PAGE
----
Jaap van Zweden had a stellar career as a violinist before taking up the baton.

Other repertoire, upon closer scrutiny, tells a different story. He can be scrupulously unsentimental. That’s a valid approach even in the 2009 Bruckner Ninth Symphony that I heard him conduct, pre-New York Phil, with the Philadelphia Orchestra. Much more curious is what developed after his arrival in New York. Tempos, even in The Rite of Spring and Beethoven’s Fifth Symphony, could be surprisingly slack. When going for gravitas, he can seem like he’s dragging every New York player into his zone. Strangely, I don’t hear that when he conducts in other places. In fact, van Zweden’s best work is some of the very best out there. What happened in New York? Or didn’t happen?

He’s no stranger to New York, having studied at the Juilliard School. At age 18, his career seemed to be made — for life — when he became co-concertmaster of the Royal Concertgebouw Orchestra. With that came solo work. He surfaced playing violin solos in any number of famous recordings, including Bernstein’s Mahler Fourth and Chailly’s Scheherazade. His concerto recordings are perfectly good, such as the Shostakovich Violin Concerto No. 1. But what told me that van Zweden was meant to be a conductor is Bernstein’s Serenade, which he recorded separately as a violinist with the Flemish Chamber Orchestra in 1992 and as a conductor in Dallas in 2015. His violin sound is smallish, and, in that Juilliard/Dorothy DeLay tradition, not especially rich. It seems that van Zweden was not a high-personality violinist. But as a conductor, he had all elements — including the Broadway-ish charm and flash — well in hand.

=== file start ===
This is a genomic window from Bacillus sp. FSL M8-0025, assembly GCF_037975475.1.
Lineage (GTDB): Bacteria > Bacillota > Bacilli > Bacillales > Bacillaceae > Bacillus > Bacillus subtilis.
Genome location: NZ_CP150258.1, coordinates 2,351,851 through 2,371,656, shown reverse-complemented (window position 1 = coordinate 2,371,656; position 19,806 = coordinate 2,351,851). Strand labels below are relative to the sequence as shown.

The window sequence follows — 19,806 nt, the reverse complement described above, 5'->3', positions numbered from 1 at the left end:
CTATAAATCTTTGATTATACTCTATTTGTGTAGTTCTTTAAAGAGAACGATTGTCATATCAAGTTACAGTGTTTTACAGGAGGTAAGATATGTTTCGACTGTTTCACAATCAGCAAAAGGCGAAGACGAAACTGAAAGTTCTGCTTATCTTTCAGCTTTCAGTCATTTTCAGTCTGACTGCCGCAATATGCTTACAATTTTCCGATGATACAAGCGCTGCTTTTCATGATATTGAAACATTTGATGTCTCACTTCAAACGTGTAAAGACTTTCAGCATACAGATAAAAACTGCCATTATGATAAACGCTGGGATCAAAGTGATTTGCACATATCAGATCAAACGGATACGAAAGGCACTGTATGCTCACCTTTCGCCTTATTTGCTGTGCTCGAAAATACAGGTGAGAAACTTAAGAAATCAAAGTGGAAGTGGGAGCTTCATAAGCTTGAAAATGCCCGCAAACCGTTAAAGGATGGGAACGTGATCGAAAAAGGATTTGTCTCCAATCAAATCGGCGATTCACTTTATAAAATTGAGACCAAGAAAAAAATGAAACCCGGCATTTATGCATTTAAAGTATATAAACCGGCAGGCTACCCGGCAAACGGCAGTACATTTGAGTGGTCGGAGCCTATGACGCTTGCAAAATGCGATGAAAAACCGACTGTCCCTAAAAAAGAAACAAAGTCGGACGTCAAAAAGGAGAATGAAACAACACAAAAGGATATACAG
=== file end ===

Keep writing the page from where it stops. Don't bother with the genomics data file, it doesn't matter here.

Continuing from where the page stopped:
He certainly had a strong voice by the time he recorded his imposing but budget-priced Brahms symphony cycle with the Netherlands Radio Philharmonic Orchestra (Brilliant Classics, released in 2011), with its wide, Bernstein-esque range of expression but clear classical outlines. New insights arise over years of repeated hearings of these recordings. With the same orchestra (where he was chief conductor 2005-2012), his Rite of Spring, in contrast to the New York recording, is a razor-sharp model of clarity and precision. In his best moments, van Zweden’s sense of clarity creates buoyancy.

Van Zweden embodies Dutch traditions — good ones — in a number of ways. Though he is seldom heard in opera houses, the Concertgebouw (the concert hall, as opposed to the orchestra) has Saturday afternoon concert performances of opera — which is where I encountered him live in 2008 with the Netherlands Radio Philharmonic Orchestra. The opera was Verdi’s Otello, long sold out, though at the last minute, seats behind the chorus were available. That meant I got to watch van Zweden in the face.